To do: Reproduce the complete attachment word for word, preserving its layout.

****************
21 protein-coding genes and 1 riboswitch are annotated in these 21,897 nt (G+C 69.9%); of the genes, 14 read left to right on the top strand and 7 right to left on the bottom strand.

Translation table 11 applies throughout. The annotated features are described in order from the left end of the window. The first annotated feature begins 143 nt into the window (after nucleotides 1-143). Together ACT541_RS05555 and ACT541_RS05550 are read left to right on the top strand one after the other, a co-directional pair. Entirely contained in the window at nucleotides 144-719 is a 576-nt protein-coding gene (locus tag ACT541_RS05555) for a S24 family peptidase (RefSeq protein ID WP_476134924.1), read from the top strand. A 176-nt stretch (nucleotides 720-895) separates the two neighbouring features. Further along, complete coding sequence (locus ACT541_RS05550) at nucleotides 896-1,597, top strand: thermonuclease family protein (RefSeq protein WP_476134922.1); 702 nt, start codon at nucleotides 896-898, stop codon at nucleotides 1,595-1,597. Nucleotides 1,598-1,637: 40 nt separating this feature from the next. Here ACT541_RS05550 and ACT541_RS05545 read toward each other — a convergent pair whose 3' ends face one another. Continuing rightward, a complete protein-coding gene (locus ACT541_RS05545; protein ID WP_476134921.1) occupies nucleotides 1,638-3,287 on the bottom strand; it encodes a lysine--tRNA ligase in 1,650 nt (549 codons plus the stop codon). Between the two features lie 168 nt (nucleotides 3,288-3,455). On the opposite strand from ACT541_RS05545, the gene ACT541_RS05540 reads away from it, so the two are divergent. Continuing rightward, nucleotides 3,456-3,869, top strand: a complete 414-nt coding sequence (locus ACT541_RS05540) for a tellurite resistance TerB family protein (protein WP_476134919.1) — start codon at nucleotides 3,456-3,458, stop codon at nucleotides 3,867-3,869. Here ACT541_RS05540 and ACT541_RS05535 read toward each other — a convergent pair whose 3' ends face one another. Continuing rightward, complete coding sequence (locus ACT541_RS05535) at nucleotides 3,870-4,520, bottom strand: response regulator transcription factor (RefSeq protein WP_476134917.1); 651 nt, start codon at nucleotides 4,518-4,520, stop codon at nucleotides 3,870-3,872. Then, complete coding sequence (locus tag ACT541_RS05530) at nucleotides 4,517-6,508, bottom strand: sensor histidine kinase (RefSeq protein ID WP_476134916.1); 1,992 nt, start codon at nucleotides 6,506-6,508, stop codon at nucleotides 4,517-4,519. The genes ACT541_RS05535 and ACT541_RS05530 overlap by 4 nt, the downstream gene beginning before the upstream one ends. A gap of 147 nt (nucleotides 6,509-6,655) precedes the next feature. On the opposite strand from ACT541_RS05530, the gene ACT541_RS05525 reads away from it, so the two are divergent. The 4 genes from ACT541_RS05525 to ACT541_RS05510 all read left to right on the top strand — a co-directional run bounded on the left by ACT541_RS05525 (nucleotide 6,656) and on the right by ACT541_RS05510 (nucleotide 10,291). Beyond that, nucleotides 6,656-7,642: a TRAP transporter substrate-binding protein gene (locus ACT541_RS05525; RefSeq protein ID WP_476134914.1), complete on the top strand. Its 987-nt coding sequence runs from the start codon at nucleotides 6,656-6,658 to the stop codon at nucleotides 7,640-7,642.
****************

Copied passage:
21 protein-coding genes and 1 riboswitch are annotated in these 21,897 nt (G+C 69.9%); of the genes, 14 read left to right on the top strand and 7 right to left on the bottom strand.

Translation table 11 applies throughout. The annotated features are described in order from the left end of the window. The first annotated feature begins 143 nt into the window (after nucleotides 1-143). Together ACT541_RS05555 and ACT541_RS05550 are read left to right on the top strand one after the other, a co-directional pair. Entirely contained in the window at nucleotides 144-719 is a 576-nt protein-coding gene (locus tag ACT541_RS05555) for a S24 family peptidase (RefSeq protein ID WP_476134924.1), read from the top strand. A 176-nt stretch (nucleotides 720-895) separates the two neighbouring features. Further along, complete coding sequence (locus ACT541_RS05550) at nucleotides 896-1,597, top strand: thermonuclease family protein (RefSeq protein WP_476134922.1); 702 nt, start codon at nucleotides 896-898, stop codon at nucleotides 1,595-1,597. Nucleotides 1,598-1,637: 40 nt separating this feature from the next. Here ACT541_RS05550 and ACT541_RS05545 read toward each other — a convergent pair whose 3' ends face one another. Continuing rightward, a complete protein-coding gene (locus ACT541_RS05545; protein ID WP_476134921.1) occupies nucleotides 1,638-3,287 on the bottom strand; it encodes a lysine--tRNA ligase in 1,650 nt (549 codons plus the stop codon). Between the two features lie 168 nt (nucleotides 3,288-3,455). On the opposite strand from ACT541_RS05545, the gene ACT541_RS05540 reads away from it, so the two are divergent. Continuing rightward, nucleotides 3,456-3,869, top strand: a complete 414-nt coding sequence (locus ACT541_RS05540) for a tellurite resistance TerB family protein (protein WP_476134919.1) — start codon at nucleotides 3,456-3,458, stop codon at nucleotides 3,867-3,869. Here ACT541_RS05540 and ACT541_RS05535 read toward each other — a convergent pair whose 3' ends face one another. Continuing rightward, complete coding sequence (locus ACT541_RS05535) at nucleotides 3,870-4,520, bottom strand: response regulator transcription factor (RefSeq protein WP_476134917.1); 651 nt, start codon at nucleotides 4,518-4,520, stop codon at nucleotides 3,870-3,872. Then, complete coding sequence (locus tag ACT541_RS05530) at nucleotides 4,517-6,508, bottom strand: sensor histidine kinase (RefSeq protein ID WP_476134916.1); 1,992 nt, start codon at nucleotides 6,506-6,508, stop codon at nucleotides 4,517-4,519. The genes ACT541_RS05535 and ACT541_RS05530 overlap by 4 nt, the downstream gene beginning before the upstream one ends. A gap of 147 nt (nucleotides 6,509-6,655) precedes the next feature. On the opposite strand from ACT541_RS05530, the gene ACT541_RS05525 reads away from it, so the two are divergent. The 4 genes from ACT541_RS05525 to ACT541_RS05510 all read left to right on the top strand — a co-directional run bounded on the left by ACT541_RS05525 (nucleotide 6,656) and on the right by ACT541_RS05510 (nucleotide 10,291). Beyond that, nucleotides 6,656-7,642: a TRAP transporter substrate-binding protein gene (locus ACT541_RS05525; RefSeq protein ID WP_476134914.1), complete on the top strand. Its 987-nt coding sequence runs from the start codon at nucleotides 6,656-6,658 to the stop codon at nucleotides 7,640-7,642.